All the knobs and switches have a positive, quality, feel of precision to them.  There’s nothing mushy or tentative.  There are even non-slip feet on the bottom of the radio that actually do the job.

Each time the radio is switched on while on battery power, a battery indicator is visible on the display for a few seconds showing from one to four bars as the amount of battery life remaining.


The CCRadio is a great looking and solidly built portable desktop model that grabs an AM signal better than any other I have used.  More AM stations have been found tuning from one end of the band to the other than with any other radio tested.  It’s amazing.  With every step up and down the AM band, new stations were detected, many of which we had never heard before.  Some of you may wonder why all the fuss.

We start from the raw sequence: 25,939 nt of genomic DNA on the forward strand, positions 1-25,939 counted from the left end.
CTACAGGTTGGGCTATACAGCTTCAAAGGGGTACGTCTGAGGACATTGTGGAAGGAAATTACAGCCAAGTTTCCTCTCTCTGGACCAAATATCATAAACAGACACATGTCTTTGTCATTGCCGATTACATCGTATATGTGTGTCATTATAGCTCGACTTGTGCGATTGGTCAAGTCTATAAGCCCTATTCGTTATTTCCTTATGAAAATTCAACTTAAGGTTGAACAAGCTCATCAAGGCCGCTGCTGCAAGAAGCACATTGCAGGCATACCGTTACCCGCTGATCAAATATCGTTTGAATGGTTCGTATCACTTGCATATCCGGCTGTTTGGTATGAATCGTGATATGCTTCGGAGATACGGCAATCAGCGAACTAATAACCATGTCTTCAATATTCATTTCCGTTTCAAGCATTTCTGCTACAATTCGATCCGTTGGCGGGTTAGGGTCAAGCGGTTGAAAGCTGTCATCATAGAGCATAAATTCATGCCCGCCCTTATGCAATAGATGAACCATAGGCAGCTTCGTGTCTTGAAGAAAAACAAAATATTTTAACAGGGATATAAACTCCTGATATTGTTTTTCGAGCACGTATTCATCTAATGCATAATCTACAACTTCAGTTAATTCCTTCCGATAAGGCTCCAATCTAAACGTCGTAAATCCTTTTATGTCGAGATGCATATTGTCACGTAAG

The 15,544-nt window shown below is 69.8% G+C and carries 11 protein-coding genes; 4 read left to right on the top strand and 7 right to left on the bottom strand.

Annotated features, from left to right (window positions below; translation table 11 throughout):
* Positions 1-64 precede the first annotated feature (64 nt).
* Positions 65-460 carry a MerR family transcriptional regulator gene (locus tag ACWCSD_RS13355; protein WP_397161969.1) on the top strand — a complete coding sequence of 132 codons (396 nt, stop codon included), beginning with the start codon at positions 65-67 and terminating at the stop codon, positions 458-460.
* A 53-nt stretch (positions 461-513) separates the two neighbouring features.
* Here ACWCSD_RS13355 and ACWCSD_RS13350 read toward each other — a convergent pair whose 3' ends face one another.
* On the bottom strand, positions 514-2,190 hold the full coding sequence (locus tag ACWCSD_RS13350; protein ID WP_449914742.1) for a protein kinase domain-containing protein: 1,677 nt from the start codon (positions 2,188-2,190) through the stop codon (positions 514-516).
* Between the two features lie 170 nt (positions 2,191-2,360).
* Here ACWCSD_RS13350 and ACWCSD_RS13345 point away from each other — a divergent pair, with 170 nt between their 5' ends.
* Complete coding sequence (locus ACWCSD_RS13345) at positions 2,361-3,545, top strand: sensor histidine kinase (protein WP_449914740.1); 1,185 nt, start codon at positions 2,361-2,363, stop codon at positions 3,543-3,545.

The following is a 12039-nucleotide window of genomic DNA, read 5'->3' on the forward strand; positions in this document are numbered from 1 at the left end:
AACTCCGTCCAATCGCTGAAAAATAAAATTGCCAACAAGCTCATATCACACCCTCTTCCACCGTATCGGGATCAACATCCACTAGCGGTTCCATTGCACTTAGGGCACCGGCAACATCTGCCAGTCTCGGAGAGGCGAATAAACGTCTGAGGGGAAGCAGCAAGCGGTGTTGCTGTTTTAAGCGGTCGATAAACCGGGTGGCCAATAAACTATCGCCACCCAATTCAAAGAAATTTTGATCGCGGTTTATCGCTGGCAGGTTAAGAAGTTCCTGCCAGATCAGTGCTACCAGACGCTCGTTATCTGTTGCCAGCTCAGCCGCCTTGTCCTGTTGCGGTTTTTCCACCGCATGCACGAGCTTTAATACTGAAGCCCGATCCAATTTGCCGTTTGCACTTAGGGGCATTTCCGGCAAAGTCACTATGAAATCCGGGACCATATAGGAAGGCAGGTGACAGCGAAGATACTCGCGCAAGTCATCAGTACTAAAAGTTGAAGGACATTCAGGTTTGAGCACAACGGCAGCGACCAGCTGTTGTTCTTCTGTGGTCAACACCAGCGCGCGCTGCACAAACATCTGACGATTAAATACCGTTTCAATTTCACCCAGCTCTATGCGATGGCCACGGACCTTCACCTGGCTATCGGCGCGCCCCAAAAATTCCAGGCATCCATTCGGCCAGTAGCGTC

Even if you’re not interested in this kind of fun, the CCRadio is also an excellent choice for bringing in all your favorite stations clearer than ever.  In the L.A. area, home base for this reporter, not all local stations are easily received.  With the CCRadio, those weaker stations are now less prone to interference.  Instead of skipping them due to a fuzzy and weak signal, it is now possible to listen comfortably.  While traveling, we have enjoyed scanning the dial for new and interesting listening opportunities.  From far away, while visiting more than 500 miles to the north, way past San Francisco, we could pick up a low-powered, 5,000 Watt L.A talk radio station at night without any assistance from an additional antenna or signal boosting device.  It was quite an accomplishment.  While home, the process was reversed, easily receiving San Francisco stations as well as Reno, Denver, Utah, and tons more.